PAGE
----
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, 582 (15), 2257-62

TRPV1-null Mice Are Protected From Diet-Induced Obesity

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TRPV1-null Mice Are Protected From Diet-Induced Obesity

Arianne L Motter et al. FEBS Lett.

Abstract

We explored a role for the capsaicin receptor, transient receptor potential channel vanilloid type 1 (TRPV1), in the regulation of feeding and body mass. On a 4.5% fat diet, wild-type and TRPV1-null mice gained equivalent body mass. On an 11% fat diet, however, TRPV1-null mice gained significantly less mass and adiposity; at 44 weeks the mean body weights of wild-type and TRPV1-null mice were approximately 51 and 34g, respectively. Both groups of mice consumed equivalent energy and absorbed similar amounts of lipids. TRPV1-null mice, however, exhibited a significantly greater thermogenic capacity. Interestingly, we found that 3T3-L1 preadipocytes expressed functional calcitonin gene-related peptide receptors. Thus, these data support a potential neurogenic mechanism by which TRPV1-sensitive sensory nerves may regulate energy and fat metabolism.

Figures

Figure 1
Figure 1. TRPV1-null mice gain less body mass than wild-type mice on a high-fat diet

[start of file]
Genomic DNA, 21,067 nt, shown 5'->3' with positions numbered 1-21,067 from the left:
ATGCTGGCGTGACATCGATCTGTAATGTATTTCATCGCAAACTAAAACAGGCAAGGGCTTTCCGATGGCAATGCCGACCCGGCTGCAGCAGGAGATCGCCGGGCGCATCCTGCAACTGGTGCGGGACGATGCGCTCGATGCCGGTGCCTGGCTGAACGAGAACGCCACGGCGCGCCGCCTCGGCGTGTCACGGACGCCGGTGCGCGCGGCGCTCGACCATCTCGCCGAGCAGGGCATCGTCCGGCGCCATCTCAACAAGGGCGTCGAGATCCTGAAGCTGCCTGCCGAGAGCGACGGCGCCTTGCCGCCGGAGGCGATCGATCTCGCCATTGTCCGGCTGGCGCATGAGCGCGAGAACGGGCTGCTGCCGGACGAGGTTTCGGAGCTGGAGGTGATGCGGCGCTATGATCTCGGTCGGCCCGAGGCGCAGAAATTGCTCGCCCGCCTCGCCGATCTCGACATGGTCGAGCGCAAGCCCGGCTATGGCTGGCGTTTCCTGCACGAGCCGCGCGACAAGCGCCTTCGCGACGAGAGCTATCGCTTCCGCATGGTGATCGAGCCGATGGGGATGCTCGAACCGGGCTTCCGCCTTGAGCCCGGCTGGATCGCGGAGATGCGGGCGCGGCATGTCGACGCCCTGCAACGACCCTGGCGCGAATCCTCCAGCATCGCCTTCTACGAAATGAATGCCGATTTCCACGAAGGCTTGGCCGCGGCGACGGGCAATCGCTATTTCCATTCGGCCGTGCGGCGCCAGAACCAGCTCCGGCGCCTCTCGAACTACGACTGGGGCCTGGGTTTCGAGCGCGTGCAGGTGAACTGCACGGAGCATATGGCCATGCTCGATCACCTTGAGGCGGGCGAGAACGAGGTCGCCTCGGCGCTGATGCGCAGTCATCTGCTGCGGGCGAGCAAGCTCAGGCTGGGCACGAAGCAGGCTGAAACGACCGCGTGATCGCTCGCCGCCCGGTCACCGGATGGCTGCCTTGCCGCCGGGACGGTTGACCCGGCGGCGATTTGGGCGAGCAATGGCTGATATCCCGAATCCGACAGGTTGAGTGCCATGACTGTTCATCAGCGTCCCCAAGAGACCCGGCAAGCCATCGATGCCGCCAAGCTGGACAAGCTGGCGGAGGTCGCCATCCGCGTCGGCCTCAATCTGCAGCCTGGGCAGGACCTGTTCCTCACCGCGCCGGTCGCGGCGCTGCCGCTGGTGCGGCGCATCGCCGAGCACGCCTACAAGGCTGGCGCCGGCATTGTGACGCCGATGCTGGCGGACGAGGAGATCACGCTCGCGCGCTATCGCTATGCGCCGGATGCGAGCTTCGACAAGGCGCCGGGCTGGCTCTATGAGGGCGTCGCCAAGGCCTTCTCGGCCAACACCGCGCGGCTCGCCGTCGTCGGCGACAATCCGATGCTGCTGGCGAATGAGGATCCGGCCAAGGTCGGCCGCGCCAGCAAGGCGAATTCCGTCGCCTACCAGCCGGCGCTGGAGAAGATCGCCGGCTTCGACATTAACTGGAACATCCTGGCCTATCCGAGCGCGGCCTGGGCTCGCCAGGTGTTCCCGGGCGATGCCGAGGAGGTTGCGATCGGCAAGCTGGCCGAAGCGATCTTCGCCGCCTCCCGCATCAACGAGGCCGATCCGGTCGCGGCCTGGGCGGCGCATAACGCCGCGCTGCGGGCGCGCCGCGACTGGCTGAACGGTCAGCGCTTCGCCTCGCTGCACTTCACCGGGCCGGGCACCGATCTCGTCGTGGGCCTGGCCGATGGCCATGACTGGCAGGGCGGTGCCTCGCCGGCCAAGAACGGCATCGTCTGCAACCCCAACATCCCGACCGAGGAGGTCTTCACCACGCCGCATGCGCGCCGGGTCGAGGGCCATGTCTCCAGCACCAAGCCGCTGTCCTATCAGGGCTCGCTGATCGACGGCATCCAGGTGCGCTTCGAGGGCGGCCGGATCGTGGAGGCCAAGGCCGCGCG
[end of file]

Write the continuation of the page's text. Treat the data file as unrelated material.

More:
(A&B) Mean body mass of wild-type (WT) or TRPV1-null male mice consuming either a low-fat (4.5%) or high-fat (11%) diet from 3 to 25 weeks of age (n=5 for both). (C) Male mice (n=5) switched from a 4.5% fat to an 11% fat diet at 22 weeks of age. (D) Representative photograph of male WT and TRPV1-null mice on an 11% fat diet at 44 weeks of age. (E) Mean body mass of male (age 34 wks: WT n=11, TRPV1-null n=7 and age 44 wks: WT n =4, TRPV1-null n=5) and female (age 40 wks: n=4 for both) mice consuming an 11% fat diet. T-test * P<0.05, **P<0.01, ***P<0.001
Figure 2
Figure 2. TRPV1-null mice have reduced adiposity
(A) Representative photographs of visceral fat in female WT and TRPV1-null mice. (B) Mass of adipose tissue from the abdominal cavity and subcutaneous fat in WT and TRPV1-null mice on an 11% fat diet (n=3, *P<0.05 T-test). (C) Representative cross-sections of gonadal adipose tissue (Hemotoxilyn and Eosin staining, scale bar indicates 200μm) and liver (Oil Red-O staining, scale bar indicates 10μm) from WT and TRPV1-null mice on a high-fat diet. (D) Mean area of hepatocyte lipid droplets (n=300 from 3 WT and 3 TRPV1-null mice; ***P<0.001 T-test).
Figure 3
Figure 3. Wild-type and TRPV1-null mice have the same food intake and intestinal fat absorption but different energy expenditure
(A) Cumulative energy intake of male mice on a 4.5 % fat or 11% fat diet for 8 days (n=4). (B) Mean gain in body mass for WT and TRPV1-null mice after 7 weeks of paired feeding (n=3; *P<0.05, **P<0.01 T-test). (C) Total fat absorption by WT and TRPV1-null mice (n=3). (D) Mean body temperatures of WT (left) and TRPV1-null (right) mice at room temperature (RT) and after one hour at 0–2°C while consuming either the low-fat (4.5% fat) or high-fat (11% fat) diet (WT: 4.5% fat n=7, 11% fat n=6, **P<0.01 ANOVA; TRPV1-null: 4.5% fat n=7, 11% fat n=3, NS by ANOVA).
Figure 4
Figure 4. Mouse 3T3-L1 preadipocytes express functional CGRP receptors
(A) CGRP (50nM) produced Ca2+ transients in 3T3-L1 preadipocytes. (B) Adipocytes express mRNA for the CGRP receptor, CRLR. (C&D) Capsaicin (10 μM) failed to produce Ca2+ transients in adipocytes, though cells responded to ATP (2 mM).

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